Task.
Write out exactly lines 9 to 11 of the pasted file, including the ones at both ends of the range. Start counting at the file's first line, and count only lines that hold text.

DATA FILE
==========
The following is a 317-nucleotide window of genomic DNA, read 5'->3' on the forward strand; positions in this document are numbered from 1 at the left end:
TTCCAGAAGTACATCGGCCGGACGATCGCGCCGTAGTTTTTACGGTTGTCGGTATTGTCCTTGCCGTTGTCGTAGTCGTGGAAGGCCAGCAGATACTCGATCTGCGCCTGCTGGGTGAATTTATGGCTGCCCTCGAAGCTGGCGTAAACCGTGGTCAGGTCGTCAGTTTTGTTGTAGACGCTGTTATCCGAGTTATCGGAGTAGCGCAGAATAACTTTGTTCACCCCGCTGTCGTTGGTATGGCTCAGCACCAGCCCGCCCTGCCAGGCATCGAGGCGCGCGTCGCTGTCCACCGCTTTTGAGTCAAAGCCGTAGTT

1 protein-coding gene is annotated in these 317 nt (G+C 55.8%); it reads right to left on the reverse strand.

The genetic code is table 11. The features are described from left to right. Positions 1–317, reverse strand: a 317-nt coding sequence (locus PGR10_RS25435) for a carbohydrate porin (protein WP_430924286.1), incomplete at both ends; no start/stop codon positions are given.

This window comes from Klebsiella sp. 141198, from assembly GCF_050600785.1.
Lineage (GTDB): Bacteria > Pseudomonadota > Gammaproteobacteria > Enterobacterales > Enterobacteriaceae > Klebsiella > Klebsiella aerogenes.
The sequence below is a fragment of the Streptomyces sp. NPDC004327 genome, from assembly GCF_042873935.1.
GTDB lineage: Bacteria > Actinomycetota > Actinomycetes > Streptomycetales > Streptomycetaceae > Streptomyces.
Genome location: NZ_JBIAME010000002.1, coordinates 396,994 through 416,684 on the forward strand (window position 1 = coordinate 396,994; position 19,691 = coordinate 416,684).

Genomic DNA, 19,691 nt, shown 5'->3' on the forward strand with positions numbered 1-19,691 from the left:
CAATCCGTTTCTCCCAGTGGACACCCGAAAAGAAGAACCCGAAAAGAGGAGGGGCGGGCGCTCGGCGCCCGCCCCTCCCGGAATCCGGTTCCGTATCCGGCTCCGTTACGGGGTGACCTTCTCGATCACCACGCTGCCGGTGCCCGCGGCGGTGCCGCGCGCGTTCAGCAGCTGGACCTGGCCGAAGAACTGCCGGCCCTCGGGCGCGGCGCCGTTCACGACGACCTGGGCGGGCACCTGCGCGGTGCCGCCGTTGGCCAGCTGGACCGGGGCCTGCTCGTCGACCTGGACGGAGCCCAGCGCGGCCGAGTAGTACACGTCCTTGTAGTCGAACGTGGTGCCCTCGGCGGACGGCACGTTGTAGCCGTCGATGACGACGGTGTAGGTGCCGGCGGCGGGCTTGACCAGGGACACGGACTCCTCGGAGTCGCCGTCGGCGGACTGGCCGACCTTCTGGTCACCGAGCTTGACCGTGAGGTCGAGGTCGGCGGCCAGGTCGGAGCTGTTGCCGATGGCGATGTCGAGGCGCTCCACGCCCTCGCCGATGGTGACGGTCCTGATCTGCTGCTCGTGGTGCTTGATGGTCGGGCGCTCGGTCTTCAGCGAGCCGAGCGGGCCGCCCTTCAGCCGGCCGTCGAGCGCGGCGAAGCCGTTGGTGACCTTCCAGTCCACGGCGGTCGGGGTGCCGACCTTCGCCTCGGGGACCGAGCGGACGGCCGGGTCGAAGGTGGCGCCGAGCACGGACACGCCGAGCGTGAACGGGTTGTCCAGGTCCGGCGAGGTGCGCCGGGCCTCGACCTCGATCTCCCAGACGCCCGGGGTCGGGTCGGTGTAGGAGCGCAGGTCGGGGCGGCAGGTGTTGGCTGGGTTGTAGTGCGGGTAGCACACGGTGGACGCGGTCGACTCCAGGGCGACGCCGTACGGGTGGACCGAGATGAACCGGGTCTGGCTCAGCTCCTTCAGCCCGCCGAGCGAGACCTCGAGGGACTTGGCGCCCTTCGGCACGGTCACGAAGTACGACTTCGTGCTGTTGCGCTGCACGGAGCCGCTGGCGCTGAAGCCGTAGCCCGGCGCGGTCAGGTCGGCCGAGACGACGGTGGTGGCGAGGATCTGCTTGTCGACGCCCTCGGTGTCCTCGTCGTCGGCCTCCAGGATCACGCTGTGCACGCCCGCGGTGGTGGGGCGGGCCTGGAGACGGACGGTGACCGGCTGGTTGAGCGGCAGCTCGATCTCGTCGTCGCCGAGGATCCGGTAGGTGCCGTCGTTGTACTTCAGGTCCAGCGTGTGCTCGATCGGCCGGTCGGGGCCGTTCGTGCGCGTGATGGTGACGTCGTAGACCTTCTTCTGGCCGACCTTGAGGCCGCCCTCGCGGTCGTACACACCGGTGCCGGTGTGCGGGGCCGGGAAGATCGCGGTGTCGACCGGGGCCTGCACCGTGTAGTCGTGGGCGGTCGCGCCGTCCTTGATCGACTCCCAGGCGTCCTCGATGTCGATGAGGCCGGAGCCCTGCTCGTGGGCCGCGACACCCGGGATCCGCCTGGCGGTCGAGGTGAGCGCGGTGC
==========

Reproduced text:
Genome location: NZ_JBIAME010000002.1, coordinates 396,994 through 416,684 on the forward strand (window position 1 = coordinate 396,994; position 19,691 = coordinate 416,684).

Genomic DNA, 19,691 nt, shown 5'->3' on the forward strand with positions numbered 1-19,691 from the left:
CAATCCGTTTCTCCCAGTGGACACCCGAAAAGAAGAACCCGAAAAGAGGAGGGGCGGGCGCTCGGCGCCCGCCCCTCCCGGAATCCGGTTCCGTATCCGGCTCCGTTACGGGGTGACCTTCTCGATCACCACGCTGCCGGTGCCCGCGGCGGTGCCGCGCGCGTTCAGCAGCTGGACCTGGCCGAAGAACTGCCGGCCCTCGGGCGCGGCGCCGTTCACGACGACCTGGGCGGGCACCTGCGCGGTGCCGCCGTTGGCCAGCTGGACCGGGGCCTGCTCGTCGACCTGGACGGAGCCCAGCGCGGCCGAGTAGTACACGTCCTTGTAGTCGAACGTGGTGCCCTCGGCGGACGGCACGTTGTAGCCGTCGATGACGACGGTGTAGGTGCCGGCGGCGGGCTTGACCAGGGACACGGACTCCTCGGAGTCGCCGTCGGCGGACTGGCCGACCTTCTGGTCACCGAGCTTGACCGTGAGGTCGAGGTCGGCGGCCAGGTCGGAGCTGTTGCCGATGGCGATGTCGAGGCGCTCCACGCCCTCGCCGATGGTGACGGTCCTGATCTGCTGCTCGTGGTGCTTGATGGTCGGGCGCTCGGTCTTCAGCGAGCCGAGCGGGCCGCCCTTCAGCCGGCCGTCGAGCGCGGCGAAGCCGTTGGTGACCTTCCAGTCCACGGCGGTCGGGGTGCCGACCTTCGCCTCGGGGACCGAGCGGACGGCCGGGTCGAAGGTGGCGCCGAGCACGGACACGCCGAGCGTGAACGGGTTGTCCAGGTCCGGCGAGGTGCGCCGGGCCTCGACCTCGATCTCCCAGACGCCCGGGGTCGGGTCGGTGTAGGAGCGCAGGTCGGGGCGGCAGGTGTTGGCTGGGTTGTAGTGCGGGTAGCACACGGTGGACGCGGTCGACTCCAGGGCGACGCCGTACGGGTGGACCGAGATGAACCGGGTCTGGCTCAGCTCCTTCAGCCCGCCGAGCGAGACCTCGAGGGACTTGGCGCCCTTCGGCACGGTCACGAAGTACGACTTCGTGCTGTTGCGCTGCACGGAGCCGCTGGCGCTGAAGCCGTAGCCCGGCGCGGTCAGGTCGGCCGAGACGACGGTGGTGGCGAGGATCTGCTTGTCGACGCCCTCGGTGTCCTCGTCGTCGGCCTCCAGGATCACGCTGTGCACGCCCGCGGTGGTGGGGCGGGCCTGGAGACGGACGGTGACCGGCTGGTTGAGCGGCAGCTCGATCTCGTCGTCGCCGAGGATCCGGTAGGTGCCGTCGTTGTACTTCAGGTCCAGCGTGTGCTCGATCGGCCGGTCGGGGCCGTTCGTGCGCGTGATGGTGACGTCGTAGACCTTCTTCTGGCCGACCTTGAGGCCGCCCTCGCGGTCGTACACACCGGTGCCGGTGTGCGGGGCCGGGAAGATCGCGGTGTCGACCGGGGCCTGCACCGTGTAGTCGTGGGCGGTCGCGCCGTCCTTGATCGACTCCCAGGCGTCCTCGATGTCGATGAGGCCGGAGCCCTGCTCGTGGGCCGCGACACCCGGGATCCGCCTGGCGGTCGAGGTGAGCGCGGTGC